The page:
An Australian expat in New York for the past several years, Alexandra Collier was introduced to me by a mutual friend who put us in touch for a well-timed coffee date while Alexandra visited Sydney for the Sydney Theatre Company reading of her play, Underland. After her return to the U.S., we coordinated international schedules to have this conversation about the influence expat life has on her artistic life, studying with Mac Wellman, and her upcoming collaborative show Off-Broadway at the Women’s Project.

I can write as many American characters as I like, I can write plays set in America, but my voice, my ear is Australian. 


How long have you been living in the U.S.? What made you go there, in the first place?

I’ve been here six years in May. I moved here initially because I was training with the SITI Company. I did their six-week Saratoga training program upstate at Skidmore, so I came over to do that. I’d trained with them before in New York, and I just really loved New York. I had a really good time. I was basically an actor back then – ostensibly the SITI Company summer training in Skidmore is for actors, and directors and writers, but it’s more of an actor based training.

I packed up all my stuff in Australia, and I decided I was going to move to New York. (more…)

It was late night for Christine Evans, and morning the next day for me when we spoke – she in her Providence, Rhode Island home, and I in Sydney. I was particularly keen to get Christine’s insights on the differences and similarities between Australian and American theatre because she has been living in the U.S. for over a decade, which gives her a unique cultural vantage point. Not only did she tell me about Australian theatre, but she gave me new glimpses into my own native culture, from her “in-between” perspective.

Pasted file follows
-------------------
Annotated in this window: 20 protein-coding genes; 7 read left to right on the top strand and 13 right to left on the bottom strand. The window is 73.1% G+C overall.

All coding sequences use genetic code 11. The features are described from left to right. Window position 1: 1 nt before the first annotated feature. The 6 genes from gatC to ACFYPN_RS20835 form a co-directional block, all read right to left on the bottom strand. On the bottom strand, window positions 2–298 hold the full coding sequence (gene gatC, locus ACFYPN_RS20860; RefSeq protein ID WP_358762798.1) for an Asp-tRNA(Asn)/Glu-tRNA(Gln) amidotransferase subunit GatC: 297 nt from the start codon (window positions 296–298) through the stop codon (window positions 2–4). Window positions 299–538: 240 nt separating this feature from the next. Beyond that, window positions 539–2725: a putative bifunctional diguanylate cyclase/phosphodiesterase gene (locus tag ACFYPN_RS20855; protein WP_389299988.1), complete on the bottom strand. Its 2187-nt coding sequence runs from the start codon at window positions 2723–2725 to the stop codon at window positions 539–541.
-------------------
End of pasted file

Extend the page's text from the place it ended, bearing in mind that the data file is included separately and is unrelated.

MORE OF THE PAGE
“Making the transition has forced me to be an internationalist. I feel that I don’t quite belong anywhere. It is the collisions between things that really catch my ear and eye now.” 


How long have you been in the U.S. and what brought you there?

I have been here nearly 11 years. I moved over here to do the MFA in Playwriting at Brown, thanks to a Fulbright Scholarship. After the MFA, I had only been here two years, and I felt that I was only starting to get my feet, (more…)

With kids on school holidays, Hilary Bell had a full schedule when I asked her if she’d talk with me for this project. Undeterred, Hilary offered up her kitchen table as a place for a chat. Over tea and cake,  she told me about her love of Sondheim, her experiences at Julliard, what it was like growing up in a theatrical family, and why being a part of 7-On is so important to her.

“Being a playwright is always ultimately collaborative because you don’t write just for yourself, but for the many interpretations that come between you and the audience; but, there is a period where you can sit in your room for many months with no one to talk to. While I enjoy that, I am at a point where I am looking to work with dancers, and painters, and aerial acrobats, and see what else theatre can be.”


I am struck by the uniqueness of your style. It hardly seems to fit easily into a “category.” Do you have a way of describing your style?

For a long time, my aim was to never repeat what I had done. That was not because I wanted to dazzle and be brilliant, but to see what was out there and explore different possibilities. (more…)

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